In 2016, plaintiff's counsel sent cease and desist letters to the corporate defendants, [1] demanding they stop using the trademarks GENTLE GIANT, GENTLE GIANT MOVING AND STORAGE, and any other trademark similar to the GENTLE GIANT mark. Id., ¶ 23. Neither corporate defendant responded. Id., ¶ 24. A second set of letters similarly went unanswered. Id., ¶ 25.

         Plaintiff initiated a Uniform Domain-Name Dispute-Resolution Policy (“UDRP”) proceeding in 2017 regarding defendants' use of the domain gentlegiantservices.com. Id. at 9, ¶ 28. Defendants did not respond to the complaint. Id., ¶ 29. While the action was pending, defendants registered two new domains - ggmovingservices.com and ggmovingreservations.com - and established a website at ggmovingservices.com. Id., ¶ 31. The domain arbitrator issued a decision ordering the domain gentlegiantservices.com to be transferred from defendants to plaintiff. Id., ¶ 29. Defendants continued to use that domain until the transfer took place. Id., ¶ 30.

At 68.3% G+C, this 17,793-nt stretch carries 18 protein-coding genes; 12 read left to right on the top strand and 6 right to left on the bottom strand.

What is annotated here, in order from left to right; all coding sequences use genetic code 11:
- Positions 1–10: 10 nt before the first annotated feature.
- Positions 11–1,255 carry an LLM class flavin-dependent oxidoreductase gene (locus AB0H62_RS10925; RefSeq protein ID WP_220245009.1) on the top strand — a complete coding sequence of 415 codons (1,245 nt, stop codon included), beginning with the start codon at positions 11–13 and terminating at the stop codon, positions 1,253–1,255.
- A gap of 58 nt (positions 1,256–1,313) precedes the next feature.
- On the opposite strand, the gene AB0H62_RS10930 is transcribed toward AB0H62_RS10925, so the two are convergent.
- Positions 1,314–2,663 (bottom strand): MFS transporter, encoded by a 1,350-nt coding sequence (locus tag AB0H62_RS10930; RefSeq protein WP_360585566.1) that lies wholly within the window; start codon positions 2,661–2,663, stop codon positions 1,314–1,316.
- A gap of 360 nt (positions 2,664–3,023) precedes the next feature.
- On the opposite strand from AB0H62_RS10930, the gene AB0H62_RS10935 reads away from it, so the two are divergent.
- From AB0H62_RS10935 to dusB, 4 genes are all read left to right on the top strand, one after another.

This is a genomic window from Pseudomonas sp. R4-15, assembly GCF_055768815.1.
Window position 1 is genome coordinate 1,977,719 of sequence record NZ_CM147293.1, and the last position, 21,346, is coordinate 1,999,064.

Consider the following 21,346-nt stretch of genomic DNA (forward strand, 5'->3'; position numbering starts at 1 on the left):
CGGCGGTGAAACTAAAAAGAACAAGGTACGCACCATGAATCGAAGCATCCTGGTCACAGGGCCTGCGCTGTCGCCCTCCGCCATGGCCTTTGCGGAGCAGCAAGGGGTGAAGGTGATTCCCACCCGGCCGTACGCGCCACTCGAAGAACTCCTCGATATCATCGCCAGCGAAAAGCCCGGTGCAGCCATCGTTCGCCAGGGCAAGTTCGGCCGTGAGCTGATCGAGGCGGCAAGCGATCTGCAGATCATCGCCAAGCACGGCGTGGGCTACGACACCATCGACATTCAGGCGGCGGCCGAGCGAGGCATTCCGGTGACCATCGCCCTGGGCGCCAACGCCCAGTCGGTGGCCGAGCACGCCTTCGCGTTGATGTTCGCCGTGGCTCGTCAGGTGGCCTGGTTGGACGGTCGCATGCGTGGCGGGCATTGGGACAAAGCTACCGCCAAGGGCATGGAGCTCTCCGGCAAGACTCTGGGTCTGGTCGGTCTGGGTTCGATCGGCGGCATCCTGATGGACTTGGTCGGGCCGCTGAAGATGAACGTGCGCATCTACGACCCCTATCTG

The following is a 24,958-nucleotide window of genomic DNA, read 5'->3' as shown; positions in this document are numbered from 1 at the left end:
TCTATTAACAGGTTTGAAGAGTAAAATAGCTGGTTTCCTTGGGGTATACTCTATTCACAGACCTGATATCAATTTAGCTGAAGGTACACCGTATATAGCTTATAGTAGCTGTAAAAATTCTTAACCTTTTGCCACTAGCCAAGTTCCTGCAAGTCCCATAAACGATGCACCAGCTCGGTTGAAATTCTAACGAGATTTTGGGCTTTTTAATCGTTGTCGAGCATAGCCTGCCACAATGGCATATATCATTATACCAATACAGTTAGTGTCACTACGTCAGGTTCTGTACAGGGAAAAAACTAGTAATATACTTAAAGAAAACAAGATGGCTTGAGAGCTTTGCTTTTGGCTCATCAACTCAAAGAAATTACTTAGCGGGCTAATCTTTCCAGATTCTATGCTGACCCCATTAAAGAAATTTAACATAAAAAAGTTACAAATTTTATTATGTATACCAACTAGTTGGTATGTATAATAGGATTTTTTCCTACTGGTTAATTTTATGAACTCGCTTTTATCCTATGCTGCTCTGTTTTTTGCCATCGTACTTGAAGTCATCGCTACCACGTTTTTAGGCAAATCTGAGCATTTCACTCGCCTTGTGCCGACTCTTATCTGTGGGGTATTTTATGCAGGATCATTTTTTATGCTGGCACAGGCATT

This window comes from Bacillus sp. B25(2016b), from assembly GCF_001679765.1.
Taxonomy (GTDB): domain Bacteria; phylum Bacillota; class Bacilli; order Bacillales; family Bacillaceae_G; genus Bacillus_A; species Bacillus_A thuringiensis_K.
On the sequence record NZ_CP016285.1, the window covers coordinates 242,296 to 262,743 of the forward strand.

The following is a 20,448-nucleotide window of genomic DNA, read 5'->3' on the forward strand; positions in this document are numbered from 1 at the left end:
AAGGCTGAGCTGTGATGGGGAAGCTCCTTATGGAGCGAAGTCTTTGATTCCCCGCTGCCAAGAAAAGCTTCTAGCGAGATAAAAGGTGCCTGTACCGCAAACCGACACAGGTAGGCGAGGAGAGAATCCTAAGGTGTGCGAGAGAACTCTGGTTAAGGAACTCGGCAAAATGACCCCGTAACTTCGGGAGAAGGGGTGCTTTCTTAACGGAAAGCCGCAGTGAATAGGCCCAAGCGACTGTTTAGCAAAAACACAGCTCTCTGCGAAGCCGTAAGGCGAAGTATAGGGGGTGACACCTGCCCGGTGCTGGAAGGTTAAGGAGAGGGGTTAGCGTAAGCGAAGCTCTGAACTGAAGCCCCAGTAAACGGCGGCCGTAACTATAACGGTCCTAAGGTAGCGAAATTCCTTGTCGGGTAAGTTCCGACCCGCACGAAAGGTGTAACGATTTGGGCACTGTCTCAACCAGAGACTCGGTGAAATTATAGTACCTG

Plaintiff alleges that it has received complaints from multiple individuals who believed they had hired plaintiff but, in reality, had hired defendants and were unsatisfied with defendants' services. Id. at 11, ¶ 38. Plaintiff asserts that defendants' actions have harmed its business reputation and goodwill and have led to lost sales and profits. Id., ¶ 37.

         After plaintiff initiated this lawsuit, defendants were properly served, Docket No. 7, and filed an answer on December 26, 2017. Docket No. 11. One month later, defendants' counsel moved for leave to withdraw from representation. Docket No. 19; Docket No. 22. The magistrate judge granted the motions. Docket No. 23; Docket No. 29.

         The magistrate ordered the corporate defendants to retain new counsel by March 30, 2018.[2] Docket No. 29 at 2. Despite the magistrate judge's order, no attorney entered an appearance for the corporate defendants. Docket No. 34 at 2. The magistrate judge ordered the corporate defendants to appear at a show cause hearing on May 1, 2018 and show cause why default judgment should not be entered against them pursuant to Fed.R.Civ.P. 16(f). Id. at 3.